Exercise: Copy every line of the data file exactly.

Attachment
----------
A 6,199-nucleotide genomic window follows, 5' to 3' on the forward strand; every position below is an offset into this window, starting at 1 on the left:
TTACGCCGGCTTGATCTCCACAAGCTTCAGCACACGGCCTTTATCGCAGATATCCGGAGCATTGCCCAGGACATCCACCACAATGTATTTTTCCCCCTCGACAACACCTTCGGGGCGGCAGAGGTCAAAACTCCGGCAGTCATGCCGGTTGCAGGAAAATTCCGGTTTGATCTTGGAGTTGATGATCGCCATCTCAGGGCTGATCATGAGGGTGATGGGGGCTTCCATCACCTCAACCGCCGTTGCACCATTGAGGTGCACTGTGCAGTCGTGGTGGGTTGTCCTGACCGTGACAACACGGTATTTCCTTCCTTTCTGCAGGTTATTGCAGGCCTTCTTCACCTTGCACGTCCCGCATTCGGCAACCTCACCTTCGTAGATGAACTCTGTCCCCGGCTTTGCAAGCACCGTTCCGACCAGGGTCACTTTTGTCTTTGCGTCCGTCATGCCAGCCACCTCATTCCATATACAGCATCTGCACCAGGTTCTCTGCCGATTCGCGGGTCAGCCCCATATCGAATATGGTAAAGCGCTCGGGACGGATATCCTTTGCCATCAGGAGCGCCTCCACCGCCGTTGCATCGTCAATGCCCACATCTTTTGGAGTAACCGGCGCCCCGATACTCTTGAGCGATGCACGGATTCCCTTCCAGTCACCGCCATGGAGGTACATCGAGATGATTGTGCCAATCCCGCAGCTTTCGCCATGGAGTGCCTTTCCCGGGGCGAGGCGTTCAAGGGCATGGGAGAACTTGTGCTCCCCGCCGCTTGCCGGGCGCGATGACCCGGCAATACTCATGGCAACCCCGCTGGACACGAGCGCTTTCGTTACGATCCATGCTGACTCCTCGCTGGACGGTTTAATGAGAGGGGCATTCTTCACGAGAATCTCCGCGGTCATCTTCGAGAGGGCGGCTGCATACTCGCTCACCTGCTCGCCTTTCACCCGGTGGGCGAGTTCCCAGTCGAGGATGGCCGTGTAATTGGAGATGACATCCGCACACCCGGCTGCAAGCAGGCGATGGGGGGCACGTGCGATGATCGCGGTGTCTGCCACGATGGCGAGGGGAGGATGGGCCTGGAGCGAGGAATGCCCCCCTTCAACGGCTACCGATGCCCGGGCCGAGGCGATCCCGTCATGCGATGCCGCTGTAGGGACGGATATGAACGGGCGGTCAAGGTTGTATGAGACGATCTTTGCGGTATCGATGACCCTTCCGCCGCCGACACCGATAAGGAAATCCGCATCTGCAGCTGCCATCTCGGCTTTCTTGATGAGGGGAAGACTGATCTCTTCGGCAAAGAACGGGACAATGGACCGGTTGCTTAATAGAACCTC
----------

A 6,199-nucleotide genomic window follows, 5' to 3' on the forward strand; every position below is an offset into this window, starting at 1 on the left:
TTACGCCGGCTTGATCTCCACAAGCTTCAGCACACGGCCTTTATCGCAGATATCCGGAGCATTGCCCAGGACATCCACCACAATGTATTTTTCCCCCTCGACAACACCTTCGGGGCGGCAGAGGTCAAAACTCCGGCAGTCATGCCGGTTGCAGGAAAATTCCGGTTTGATCTTGGAGTTGATGATCGCCATCTCAGGGCTGATCATGAGGGTGATGGGGGCTTCCATCACCTCAACCGCCGTTGCACCATTGAGGTGCACTGTGCAGTCGTGGTGGGTTGTCCTGACCGTGACAACACGGTATTTCCTTCCTTTCTGCAGGTTATTGCAGGCCTTCTTCACCTTGCACGTCCCGCATTCGGCAACCTCACCTTCGTAGATGAACTCTGTCCCCGGCTTTGCAAGCACCGTTCCGACCAGGGTCACTTTTGTCTTTGCGTCCGTCATGCCAGCCACCTCATTCCATATACAGCATCTGCACCAGGTTCTCTGCCGATTCGCGGGTCAGCCCCATATCGAATATGGTAAAGCGCTCGGGACGGATATCCTTTGCCATCAGGAGCGCCTCCACCGCCGTTGCATCGTCAATGCCCACATCTTTTGGAGTAACCGGCGCCCCGATACTCTTGAGCGATGCACGGATTCCCTTCCAGTCACCGCCATGGAGGTACATCGAGATGATTGTGCCAATCCCGCAGCTTTCGCCATGGAGTGCCTTTCCCGGGGCGAGGCGTTCAAGGGCATGGGAGAACTTGTGCTCCCCGCCGCTTGCCGGGCGCGATGACCCGGCAATACTCATGGCAACCCCGCTGGACACGAGCGCTTTCGTTACGATCCATGCTGACTCCTCGCTGGACGGTTTAATGAGAGGGGCATTCTTCACGAGAATCTCCGCGGTCATCTTCGAGAGGGCGGCTGCATACTCGCTCACCTGCTCGCCTTTCACCCGGTGGGCGAGTTCCCAGTCGAGGATGGCCGTGTAATTGGAGATGACATCCGCACACCCGGCTGCAAGCAGGCGATGGGGGGCACGTGCGATGATCGCGGTGTCTGCCACGATGGCGAGGGGAGGATGGGCCTGGAGCGAGGAATGCCCCCCTTCAACGGCTACCGATGCCCGGGCCGAGGCGATCCCGTCATGCGATGCCGCTGTAGGGACGGATATGAACGGGCGGTCAAGGTTGTATGAGACGATCTTTGCGGTATCGATGACCCTTCCGCCGCCGACACCGATAAGGAAATCCGCATCTGCAGCTGCCATCTCGGCTTTCTTGATGAGGGGAAGACTGATCTCTTCGGCAAAGAACGGGACAATGGACCGGTTGCTTAATAGAACCTC